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Many vendor risk models have many hundreds, or even thousands of factors (many of which are highly correlated with each other). Underlying all these risk models is some sort of covariance matrix in which these factors are the features/dimensions generating this matrix, at least roughly speaking (all have some form of cleaning process or idiosyncratic deviation from the general process).

For fixed income, at least, the number of observations going into this covariance matrix tends to be on the order of a few hundred to a thousand, although many have some sort of an exponential weighting scheme to weight recent observations more strongly. This means that the effective number of observations can actually be quite small.

Even assuming ideal (normal) data the situation appears hopeless, because of the well known problems with estimating covariance matrices when the dimensionality is comparable to, let alone much larger than, the number of effective observations (see here and here, for classic takes). It’s seems a safe bet that the covariance matrices underlying most vendor risk models are therefore likely to be extremely inaccurate – not merely slightly wrong, but perhaps deeply wrong. Of course any risk model is necessarily backward looking and should be viewed with caution for this reason alone, but from a pure statistical perspective the problem is that even one’s look backward is likely to be wildly distorted.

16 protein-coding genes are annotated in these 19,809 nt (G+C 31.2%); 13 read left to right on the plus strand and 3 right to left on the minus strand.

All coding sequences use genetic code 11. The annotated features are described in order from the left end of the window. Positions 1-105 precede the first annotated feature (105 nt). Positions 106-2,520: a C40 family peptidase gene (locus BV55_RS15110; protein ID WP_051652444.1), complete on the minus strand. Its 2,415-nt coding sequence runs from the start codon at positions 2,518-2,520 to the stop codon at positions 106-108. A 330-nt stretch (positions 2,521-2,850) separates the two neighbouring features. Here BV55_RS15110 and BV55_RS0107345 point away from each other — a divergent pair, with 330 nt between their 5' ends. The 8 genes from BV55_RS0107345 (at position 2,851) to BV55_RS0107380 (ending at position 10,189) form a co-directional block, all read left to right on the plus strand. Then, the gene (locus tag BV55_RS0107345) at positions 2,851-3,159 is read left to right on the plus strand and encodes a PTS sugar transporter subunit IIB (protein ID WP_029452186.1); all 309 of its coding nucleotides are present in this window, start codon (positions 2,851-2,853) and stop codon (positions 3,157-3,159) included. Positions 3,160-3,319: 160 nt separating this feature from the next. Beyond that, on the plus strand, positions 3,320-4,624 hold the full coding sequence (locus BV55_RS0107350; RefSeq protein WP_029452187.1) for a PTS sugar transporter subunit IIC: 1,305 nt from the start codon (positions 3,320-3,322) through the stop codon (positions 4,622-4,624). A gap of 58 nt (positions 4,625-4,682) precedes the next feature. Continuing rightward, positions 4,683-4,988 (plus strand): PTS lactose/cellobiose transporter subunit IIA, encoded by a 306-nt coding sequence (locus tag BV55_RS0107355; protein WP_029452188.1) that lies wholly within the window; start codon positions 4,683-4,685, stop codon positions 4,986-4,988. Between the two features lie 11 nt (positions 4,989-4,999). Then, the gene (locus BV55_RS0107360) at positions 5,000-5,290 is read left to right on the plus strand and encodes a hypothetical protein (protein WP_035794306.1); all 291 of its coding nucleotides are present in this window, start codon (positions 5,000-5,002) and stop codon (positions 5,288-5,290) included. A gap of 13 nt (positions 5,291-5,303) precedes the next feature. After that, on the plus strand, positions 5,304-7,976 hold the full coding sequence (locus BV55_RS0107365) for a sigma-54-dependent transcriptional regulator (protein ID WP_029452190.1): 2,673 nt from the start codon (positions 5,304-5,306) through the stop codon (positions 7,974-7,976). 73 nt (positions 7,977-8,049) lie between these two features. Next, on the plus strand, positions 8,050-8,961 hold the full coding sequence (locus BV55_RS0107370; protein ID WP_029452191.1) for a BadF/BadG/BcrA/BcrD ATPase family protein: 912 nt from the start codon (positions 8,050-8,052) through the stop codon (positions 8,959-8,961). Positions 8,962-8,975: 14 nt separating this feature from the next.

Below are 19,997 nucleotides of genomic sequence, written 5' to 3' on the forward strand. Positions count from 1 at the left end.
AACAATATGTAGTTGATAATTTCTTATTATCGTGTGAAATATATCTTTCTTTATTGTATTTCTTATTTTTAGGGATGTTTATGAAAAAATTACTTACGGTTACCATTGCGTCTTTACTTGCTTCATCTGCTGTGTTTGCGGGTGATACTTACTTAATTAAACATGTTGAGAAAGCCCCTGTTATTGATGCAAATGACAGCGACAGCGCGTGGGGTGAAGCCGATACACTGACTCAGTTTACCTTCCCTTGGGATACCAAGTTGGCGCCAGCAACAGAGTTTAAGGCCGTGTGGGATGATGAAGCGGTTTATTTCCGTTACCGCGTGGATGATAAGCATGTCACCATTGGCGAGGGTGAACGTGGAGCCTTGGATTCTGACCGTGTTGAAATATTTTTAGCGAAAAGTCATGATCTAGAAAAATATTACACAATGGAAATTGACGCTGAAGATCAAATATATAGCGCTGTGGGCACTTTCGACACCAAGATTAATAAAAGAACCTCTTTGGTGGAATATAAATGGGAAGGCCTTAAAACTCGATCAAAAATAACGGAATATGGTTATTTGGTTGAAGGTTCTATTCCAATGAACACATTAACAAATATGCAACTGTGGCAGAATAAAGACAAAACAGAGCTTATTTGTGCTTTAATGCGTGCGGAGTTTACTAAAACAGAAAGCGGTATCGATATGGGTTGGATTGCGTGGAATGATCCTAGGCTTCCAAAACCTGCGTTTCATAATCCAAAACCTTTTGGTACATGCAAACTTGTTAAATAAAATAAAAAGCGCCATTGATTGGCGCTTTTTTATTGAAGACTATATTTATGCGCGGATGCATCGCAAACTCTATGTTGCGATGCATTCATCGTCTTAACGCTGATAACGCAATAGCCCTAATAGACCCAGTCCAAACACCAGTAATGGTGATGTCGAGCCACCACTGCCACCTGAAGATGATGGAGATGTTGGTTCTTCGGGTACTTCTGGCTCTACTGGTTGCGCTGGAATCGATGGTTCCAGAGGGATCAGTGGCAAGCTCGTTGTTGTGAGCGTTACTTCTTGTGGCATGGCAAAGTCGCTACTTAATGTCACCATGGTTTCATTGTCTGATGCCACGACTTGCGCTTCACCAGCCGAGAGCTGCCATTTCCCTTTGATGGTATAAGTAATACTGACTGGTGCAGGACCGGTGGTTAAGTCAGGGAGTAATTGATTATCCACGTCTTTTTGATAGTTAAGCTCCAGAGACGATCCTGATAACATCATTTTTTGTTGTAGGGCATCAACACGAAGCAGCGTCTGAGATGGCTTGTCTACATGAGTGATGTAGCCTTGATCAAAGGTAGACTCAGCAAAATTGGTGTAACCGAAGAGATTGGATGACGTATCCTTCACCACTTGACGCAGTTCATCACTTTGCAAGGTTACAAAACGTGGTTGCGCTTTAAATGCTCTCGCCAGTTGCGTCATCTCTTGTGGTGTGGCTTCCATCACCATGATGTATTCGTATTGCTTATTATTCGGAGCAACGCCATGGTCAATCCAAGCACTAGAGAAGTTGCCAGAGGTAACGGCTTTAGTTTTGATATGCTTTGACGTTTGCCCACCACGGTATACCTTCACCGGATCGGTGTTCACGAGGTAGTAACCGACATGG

Nonetheless, they are widely used and viewed as useful. Therefore I assume such a model has virtues that I must be unaware of. What are these virtues? What is the thoughtful, quantitative answer to my skeptical take? Have I overstated the case against these mega-factor models?

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  • $\begingroup$ I went to a talk by Andrew Ang where he said BlackRock had defined a large number of factors because of demand from various customer groups. Some are interested in Scandinavian mortgage securities, some are interested in US stocks, some in Emerging Markets stocks and they have to provide something for each. I do not think anyone would use all these factors simultaneously, rather they are part of separate models for different groups of securities/users. That might be part of the answer you are looking for (i.e. the multiplicity of countries, assets classes, etc. that they cover). $\endgroup$ – noob2 May 2 at 0:56
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    $\begingroup$ I agree with the sociological explanation for why there are so many factors, but I am fairly certain that in order to produce TEVs or other risk analytics the entire covariance matrix is used, which means all the factors. I think Aladdin and FactSet both do this unless I am quite mistaken. $\endgroup$ – quant_zero May 2 at 11:59

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